Letters

Letters to the Editor — May 13, 2020

Name of the game

The COVID-19 pandemic has devastated large parts of the world and India is no exception. The corporate sector has borne the brunt of the lockdown as machines have ground to a halt and production has come to a standstill. The exodus of migrant labour is certain to leave its strong impact on several industries, notably the construction sector, as these workers have been contributing a great deal to the working of this sector over the years. It is a shame now that States, which have not cared to erase the perception that they have always been hand in glove with large industrialists, are now investing their time, in a shameful way, in devising ways and means to scuttle the rights of the labour force by suspending the operation of labour laws, and thereby depriving workers of their legitimate rights. Extended working hours are in the offing and managements would be free to hire and fire workers, who in turn would not be able to take recourse to the law as the law itself would stand suspended. A grave assault on labour rights is on the anvil and it is the corporate sector that stands to benefit. The constitutionality of these moves is questionable. The total mishandling of the migrant labour issue by States and the Centre is an indication that there is all-round discrimination against the working class in the country. This is a disturbing trend as the rights of the labour class are enshrined in the Constitution; their abrogation would only usher in a situation where the working community would turn into putty at the hands of managements who in turn would be aided and abetted by State governments. The Opposition parties should raise their voice. Workers’ unions too should not be caught napping.

C.V. Aravind,

Bengaluru

 

Still unsure

At the end of nearly two months, one would think that there would be some clear direction. However, the nation does not look confident at this crucial time. Actually, it looks uncertain and confused about what to do. A lack of unity of purpose is evident. There have been a number of arbitrary decisions, one of which is to run 15 pairs of long distance trains. What is the logic behind such a move in a crisis ? It would be a difficult task for States to track and trace the number of passengers and their whereabouts. Without any public transport, how will the passengers move out or even reach railway stations? The government’s failure to come out with a package for migrant labourers has only exacerbated their miseries. The mission “Vande Bharat”, aimed at bringing back Indians stranded overseas, is odd. How can it be even called a mission when an airfare is being charged? The government must take a broader view of the situation and show proper understanding of the challenges.

Venu G.S.,

Kalluvathukkal, Kollam, Kerala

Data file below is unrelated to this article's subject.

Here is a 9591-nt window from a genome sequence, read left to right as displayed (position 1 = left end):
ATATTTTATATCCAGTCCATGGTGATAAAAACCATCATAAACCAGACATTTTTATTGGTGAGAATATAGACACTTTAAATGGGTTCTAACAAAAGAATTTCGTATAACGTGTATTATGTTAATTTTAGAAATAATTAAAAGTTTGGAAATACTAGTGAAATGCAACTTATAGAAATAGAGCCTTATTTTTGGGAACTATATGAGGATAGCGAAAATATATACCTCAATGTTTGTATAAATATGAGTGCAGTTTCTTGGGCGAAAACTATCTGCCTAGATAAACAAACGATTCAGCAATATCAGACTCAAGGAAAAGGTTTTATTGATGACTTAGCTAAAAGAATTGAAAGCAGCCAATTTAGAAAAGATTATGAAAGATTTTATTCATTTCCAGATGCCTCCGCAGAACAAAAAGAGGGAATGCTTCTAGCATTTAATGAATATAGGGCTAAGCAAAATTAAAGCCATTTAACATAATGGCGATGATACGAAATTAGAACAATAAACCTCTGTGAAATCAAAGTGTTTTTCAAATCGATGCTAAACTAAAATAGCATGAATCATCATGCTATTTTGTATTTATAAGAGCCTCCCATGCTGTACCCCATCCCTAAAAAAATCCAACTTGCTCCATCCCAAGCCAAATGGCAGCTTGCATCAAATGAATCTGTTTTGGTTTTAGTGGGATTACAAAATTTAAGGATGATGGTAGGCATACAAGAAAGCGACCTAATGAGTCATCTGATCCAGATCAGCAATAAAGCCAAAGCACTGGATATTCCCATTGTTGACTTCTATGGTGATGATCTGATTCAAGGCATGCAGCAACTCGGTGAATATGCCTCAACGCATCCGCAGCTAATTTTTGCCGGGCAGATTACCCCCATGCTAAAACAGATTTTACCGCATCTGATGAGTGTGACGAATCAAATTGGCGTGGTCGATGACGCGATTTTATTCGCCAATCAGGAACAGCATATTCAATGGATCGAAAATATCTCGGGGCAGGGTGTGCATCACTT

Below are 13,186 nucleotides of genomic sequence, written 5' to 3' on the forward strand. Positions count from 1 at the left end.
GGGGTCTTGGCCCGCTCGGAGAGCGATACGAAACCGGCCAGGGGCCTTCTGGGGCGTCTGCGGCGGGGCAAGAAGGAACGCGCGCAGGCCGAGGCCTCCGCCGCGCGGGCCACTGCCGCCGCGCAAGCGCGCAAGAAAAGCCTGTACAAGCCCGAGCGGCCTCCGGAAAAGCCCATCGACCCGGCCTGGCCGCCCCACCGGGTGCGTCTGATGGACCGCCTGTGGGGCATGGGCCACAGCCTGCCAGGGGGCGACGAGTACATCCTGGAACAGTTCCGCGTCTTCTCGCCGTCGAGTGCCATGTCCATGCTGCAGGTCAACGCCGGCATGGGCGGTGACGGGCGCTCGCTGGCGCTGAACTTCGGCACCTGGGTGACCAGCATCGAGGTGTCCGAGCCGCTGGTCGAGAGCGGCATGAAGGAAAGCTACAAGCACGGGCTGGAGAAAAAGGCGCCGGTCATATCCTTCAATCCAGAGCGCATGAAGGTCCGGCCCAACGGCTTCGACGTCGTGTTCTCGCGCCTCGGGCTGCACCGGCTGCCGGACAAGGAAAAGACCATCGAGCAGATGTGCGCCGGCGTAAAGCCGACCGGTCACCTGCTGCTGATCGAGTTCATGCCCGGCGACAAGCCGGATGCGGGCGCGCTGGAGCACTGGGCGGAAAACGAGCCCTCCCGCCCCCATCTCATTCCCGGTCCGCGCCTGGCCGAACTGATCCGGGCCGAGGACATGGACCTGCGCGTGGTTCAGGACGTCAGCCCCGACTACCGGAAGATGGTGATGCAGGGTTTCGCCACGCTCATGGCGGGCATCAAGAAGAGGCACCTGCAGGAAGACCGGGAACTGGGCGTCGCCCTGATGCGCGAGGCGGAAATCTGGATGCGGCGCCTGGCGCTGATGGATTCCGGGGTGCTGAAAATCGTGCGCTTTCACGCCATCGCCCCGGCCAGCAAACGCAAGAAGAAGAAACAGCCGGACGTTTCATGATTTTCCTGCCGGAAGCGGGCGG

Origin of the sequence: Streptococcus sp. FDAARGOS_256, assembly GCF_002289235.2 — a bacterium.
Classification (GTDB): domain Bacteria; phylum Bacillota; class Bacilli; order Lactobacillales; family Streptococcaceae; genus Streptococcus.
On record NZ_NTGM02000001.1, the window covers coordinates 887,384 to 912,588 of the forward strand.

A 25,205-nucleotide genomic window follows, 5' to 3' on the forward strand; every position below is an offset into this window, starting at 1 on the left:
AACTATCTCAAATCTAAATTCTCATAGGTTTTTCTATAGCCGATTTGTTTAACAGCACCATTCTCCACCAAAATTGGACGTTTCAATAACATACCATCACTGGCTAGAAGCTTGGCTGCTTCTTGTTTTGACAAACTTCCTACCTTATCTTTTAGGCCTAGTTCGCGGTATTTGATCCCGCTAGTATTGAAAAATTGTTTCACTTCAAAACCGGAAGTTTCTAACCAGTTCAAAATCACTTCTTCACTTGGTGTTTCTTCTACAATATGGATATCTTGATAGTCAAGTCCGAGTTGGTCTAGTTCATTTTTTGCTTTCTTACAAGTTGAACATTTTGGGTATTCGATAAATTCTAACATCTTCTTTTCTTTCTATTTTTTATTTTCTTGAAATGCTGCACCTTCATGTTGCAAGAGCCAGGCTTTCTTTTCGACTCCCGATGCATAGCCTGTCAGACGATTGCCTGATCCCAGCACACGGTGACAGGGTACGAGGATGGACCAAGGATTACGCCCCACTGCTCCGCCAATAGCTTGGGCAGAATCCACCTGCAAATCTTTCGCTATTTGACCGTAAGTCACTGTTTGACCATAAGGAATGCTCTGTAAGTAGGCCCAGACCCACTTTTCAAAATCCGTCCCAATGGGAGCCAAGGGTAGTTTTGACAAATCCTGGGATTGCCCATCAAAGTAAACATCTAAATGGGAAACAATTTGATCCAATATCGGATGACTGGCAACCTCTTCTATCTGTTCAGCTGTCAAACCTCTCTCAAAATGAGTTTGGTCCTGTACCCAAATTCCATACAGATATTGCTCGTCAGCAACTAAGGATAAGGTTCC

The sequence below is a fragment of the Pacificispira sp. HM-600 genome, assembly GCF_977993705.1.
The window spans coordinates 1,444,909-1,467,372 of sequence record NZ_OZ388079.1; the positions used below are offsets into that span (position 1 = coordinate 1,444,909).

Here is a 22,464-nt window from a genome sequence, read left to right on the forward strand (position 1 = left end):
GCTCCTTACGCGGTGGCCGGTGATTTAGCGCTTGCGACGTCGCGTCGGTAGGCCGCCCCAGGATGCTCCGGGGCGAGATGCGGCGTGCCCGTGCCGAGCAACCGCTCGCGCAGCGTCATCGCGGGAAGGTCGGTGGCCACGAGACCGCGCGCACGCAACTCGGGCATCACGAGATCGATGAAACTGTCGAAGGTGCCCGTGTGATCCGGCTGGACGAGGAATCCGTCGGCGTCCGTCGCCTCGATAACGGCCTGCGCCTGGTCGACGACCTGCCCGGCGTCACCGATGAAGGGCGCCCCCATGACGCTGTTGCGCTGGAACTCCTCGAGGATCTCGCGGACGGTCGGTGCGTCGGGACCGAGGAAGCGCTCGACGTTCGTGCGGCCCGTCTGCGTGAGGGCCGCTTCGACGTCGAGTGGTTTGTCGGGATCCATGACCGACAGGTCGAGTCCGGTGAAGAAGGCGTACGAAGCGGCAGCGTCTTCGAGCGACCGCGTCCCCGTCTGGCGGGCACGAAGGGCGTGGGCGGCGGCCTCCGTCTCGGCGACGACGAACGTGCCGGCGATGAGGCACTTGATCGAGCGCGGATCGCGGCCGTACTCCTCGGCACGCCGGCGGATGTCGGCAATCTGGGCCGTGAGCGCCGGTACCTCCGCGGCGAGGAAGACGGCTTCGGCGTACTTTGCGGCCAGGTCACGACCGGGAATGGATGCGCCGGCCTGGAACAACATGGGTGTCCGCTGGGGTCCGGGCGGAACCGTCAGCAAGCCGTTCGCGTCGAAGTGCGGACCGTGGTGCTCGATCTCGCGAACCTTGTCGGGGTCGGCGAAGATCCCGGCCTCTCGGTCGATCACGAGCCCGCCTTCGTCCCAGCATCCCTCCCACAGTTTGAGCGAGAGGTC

There is every reason for there to be much confusion. It is clear that the way forward will be in the form of relaxation of some rules. But, simultaneously, we are also alive to the danger of rising numbers of active COVID-19 cases, which only calls for more stringent implementation of a lockdown and more testing to be carried out. With some rail services being permitted, there is bound to be a spurt in active cases. Migrant workers are also reaching their home towns after undergoing much trauma. It is a pity and a shame that they have not been guaranteed dignity and basic rights. No nation can afford to alienate such a big and productive section of its population. Now, the manufacturing section says it can gear up production and supply only after the return of the migrant workers. There is indeed much chaos.

A.G. Rajmohan,

Anantapur, Andhra Pradesh

A chemical concoction

The heading of a report, “Ayurvedic pharmacist dies after drinking concoction” (Chennai May 9, 2020), gives the impression that the pharmacist drank an Ayurvedic “concoction” made to treat COVID-19. The fact is that he drank a combination of nitric oxide and sodium nitrate, which are not Ayurvedic ingredients. The report implicitly discredits Ayurveda.

Ayurvedic texts deal with epidemics, fevers and contagious diseases at great length. This ancient knowledge should be made use of to find a way of tackling this pandemic. Incidentally, China seems to have brought the epidemic under control in Wuhan by bringing in, among other things, a couple of thousand doctors of Traditional Chinese Medicine (TCM) — it is similar to Ayurveda — to work along with allopathic doctors. However, we in India continue to view Ayurveda with scepticism. We ought to be using all our medical resources, from various schools of medicine, to end this epidemic.

Preetha Kannan,

Mumbai

A letter from the Editor


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Printable version | Jun 7, 2020 12:22:50 AM | https://www.thehindu.com/opinion/letters/letters-to-the-editor-may-13-2020/article31568644.ece

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